In the 1990s and 2000s, the idea was perpetuated by the two most successful clubs, Arsenal and Manchester United, both having long-serving managers.

But in the last ten years, things have changed dramatically. No one believes a manager can last a decade, those who manage a quarter of Ferguson’s two decades are considered successes. 

An indication of how and when things started to change can be found by examining the mid-season managerial departures.

In the early days of the Premier League, the mid-season sacking was considered a nadir. Plenty of clubs changed coach, but they’d wait until the fixture list had been concluded. If someone lost their job halfway through a campaign things had to be seriously bad.

The Premier League’s inaugural season saw just one manager sacked while it was ongoing, Ian Porterfield at Chelsea who was relieved of his duties in February 1993. 

To be fair this was low, there tended to be around four or five managerial departures whilst fixtures were being played, except for the 1994-95 season an extra team was relegated and people lost their heads.

Interestingly in the early years of the Premier League, it was as common for managers to resign as be sacked. 

Of the 21 mid-season departures in the league’s first five campaigns around half (10) were managers falling on their swords.

By contrast, there have only been two managers in the past twenty years who have resigned from Premier League sides during the season: Harry Redknapp who left QPR in 2015 to have knee surgery and Dick Advocaat who quit Sunderland the following year.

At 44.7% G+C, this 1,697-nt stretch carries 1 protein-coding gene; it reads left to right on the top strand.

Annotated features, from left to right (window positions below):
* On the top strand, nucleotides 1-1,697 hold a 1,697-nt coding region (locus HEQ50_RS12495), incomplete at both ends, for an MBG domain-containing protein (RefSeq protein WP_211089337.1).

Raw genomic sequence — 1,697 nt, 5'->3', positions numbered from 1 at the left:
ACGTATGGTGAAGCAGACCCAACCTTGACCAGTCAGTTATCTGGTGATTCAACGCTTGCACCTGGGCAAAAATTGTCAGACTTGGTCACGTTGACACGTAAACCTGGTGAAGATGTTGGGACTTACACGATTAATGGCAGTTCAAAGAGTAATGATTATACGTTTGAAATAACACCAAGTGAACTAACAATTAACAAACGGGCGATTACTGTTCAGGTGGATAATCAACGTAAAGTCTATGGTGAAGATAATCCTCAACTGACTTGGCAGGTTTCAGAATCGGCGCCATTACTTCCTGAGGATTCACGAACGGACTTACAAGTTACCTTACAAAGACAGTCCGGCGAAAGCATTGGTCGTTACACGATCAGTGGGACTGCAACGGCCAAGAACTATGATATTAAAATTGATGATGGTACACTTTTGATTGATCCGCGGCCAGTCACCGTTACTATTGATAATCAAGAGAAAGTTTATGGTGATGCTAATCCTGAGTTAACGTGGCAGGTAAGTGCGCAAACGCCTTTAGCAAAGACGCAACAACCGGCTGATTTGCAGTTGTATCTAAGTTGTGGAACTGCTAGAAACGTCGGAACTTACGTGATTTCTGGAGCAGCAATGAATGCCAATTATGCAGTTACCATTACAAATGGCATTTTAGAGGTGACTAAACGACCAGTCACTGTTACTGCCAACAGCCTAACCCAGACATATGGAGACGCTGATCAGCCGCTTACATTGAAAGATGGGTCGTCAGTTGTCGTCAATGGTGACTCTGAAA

A partial explanation for the drop in sackings has been the advent of departures by “mutual consent” an exit first pioneered by Harry Redknapp at West Ham in 2001.

But these should be treated with caution.

In many of the cases that have followed since Redknapp left the Hammers, it’s been questionable how ‘mutual’ the consent was. 

For example, this season’s only departure by mutual consent is Steve Bruce, who almost everyone knew was not the Newcastle United owner’s preferred choice.

The payoffs managers can now earn from being sacked might explain this shift, but there’s also the sense that coaches are fired long before they’d have a chance to consider whether they are the right person for the job.

This is evident in the massive increase in departures overall.

In the first two decades of the Premier League, only once, in the anomaly of the 1994-95 season, did the league get close to half its clubs firing their managers (9) during the campaign.

Since 2012 its happened twice.

Why? Well as with most things in soccer these days it’s probably to do with the money.

Total Premier League income has doubled from $3 billion to $6 billion in the past 10 years the same period sackings skyrocketed.

The polarisation between the richest and poorest has never been greater, increasing the cost of losing across the board.

Whether it’s the financial peril of relegation or a drop in income from the Champions League owners everywhere a lot more trigger happy.

Not only that, nearly all examples of holding out for success are all gone.

In his seventh season, Jurgen Klopp is perhaps the only example of a coach who came good in their third full campaign.

However, for Solskjær to emulate the coach of United’s bitter rival he’d need to win the Champions League and rack up 97 points, neither of which look like happening.